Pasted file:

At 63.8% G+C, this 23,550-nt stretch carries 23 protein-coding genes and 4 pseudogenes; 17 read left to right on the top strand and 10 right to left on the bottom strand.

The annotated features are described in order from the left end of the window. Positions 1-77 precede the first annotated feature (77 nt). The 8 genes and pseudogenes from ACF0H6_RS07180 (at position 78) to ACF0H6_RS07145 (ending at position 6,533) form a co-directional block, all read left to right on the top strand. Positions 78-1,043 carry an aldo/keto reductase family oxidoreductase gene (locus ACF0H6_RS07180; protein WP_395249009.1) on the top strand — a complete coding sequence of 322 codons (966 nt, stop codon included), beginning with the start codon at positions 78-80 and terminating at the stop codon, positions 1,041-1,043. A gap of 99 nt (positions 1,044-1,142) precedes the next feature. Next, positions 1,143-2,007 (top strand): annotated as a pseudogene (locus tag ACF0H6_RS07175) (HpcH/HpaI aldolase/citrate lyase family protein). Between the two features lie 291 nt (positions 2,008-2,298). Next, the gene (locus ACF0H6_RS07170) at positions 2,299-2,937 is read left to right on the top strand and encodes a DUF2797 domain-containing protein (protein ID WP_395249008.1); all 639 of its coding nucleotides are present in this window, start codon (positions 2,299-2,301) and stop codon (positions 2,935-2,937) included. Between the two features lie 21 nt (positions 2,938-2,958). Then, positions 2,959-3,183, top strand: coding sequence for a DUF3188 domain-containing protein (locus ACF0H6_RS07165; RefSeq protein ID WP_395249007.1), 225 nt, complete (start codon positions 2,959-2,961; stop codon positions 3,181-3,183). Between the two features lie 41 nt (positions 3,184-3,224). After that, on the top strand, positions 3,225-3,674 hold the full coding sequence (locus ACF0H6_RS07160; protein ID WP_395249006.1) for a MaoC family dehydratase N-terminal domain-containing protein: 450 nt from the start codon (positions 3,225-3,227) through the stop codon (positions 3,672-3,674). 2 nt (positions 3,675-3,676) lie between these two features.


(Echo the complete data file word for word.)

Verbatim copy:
At 63.8% G+C, this 23,550-nt stretch carries 23 protein-coding genes and 4 pseudogenes; 17 read left to right on the top strand and 10 right to left on the bottom strand.

The annotated features are described in order from the left end of the window. Positions 1-77 precede the first annotated feature (77 nt). The 8 genes and pseudogenes from ACF0H6_RS07180 (at position 78) to ACF0H6_RS07145 (ending at position 6,533) form a co-directional block, all read left to right on the top strand. Positions 78-1,043 carry an aldo/keto reductase family oxidoreductase gene (locus ACF0H6_RS07180; protein WP_395249009.1) on the top strand — a complete coding sequence of 322 codons (966 nt, stop codon included), beginning with the start codon at positions 78-80 and terminating at the stop codon, positions 1,041-1,043. A gap of 99 nt (positions 1,044-1,142) precedes the next feature. Next, positions 1,143-2,007 (top strand): annotated as a pseudogene (locus tag ACF0H6_RS07175) (HpcH/HpaI aldolase/citrate lyase family protein). Between the two features lie 291 nt (positions 2,008-2,298). Next, the gene (locus ACF0H6_RS07170) at positions 2,299-2,937 is read left to right on the top strand and encodes a DUF2797 domain-containing protein (protein ID WP_395249008.1); all 639 of its coding nucleotides are present in this window, start codon (positions 2,299-2,301) and stop codon (positions 2,935-2,937) included. Between the two features lie 21 nt (positions 2,938-2,958). Then, positions 2,959-3,183, top strand: coding sequence for a DUF3188 domain-containing protein (locus ACF0H6_RS07165; RefSeq protein ID WP_395249007.1), 225 nt, complete (start codon positions 2,959-2,961; stop codon positions 3,181-3,183). Between the two features lie 41 nt (positions 3,184-3,224). After that, on the top strand, positions 3,225-3,674 hold the full coding sequence (locus ACF0H6_RS07160; protein ID WP_395249006.1) for a MaoC family dehydratase N-terminal domain-containing protein: 450 nt from the start codon (positions 3,225-3,227) through the stop codon (positions 3,672-3,674). 2 nt (positions 3,675-3,676) lie between these two features.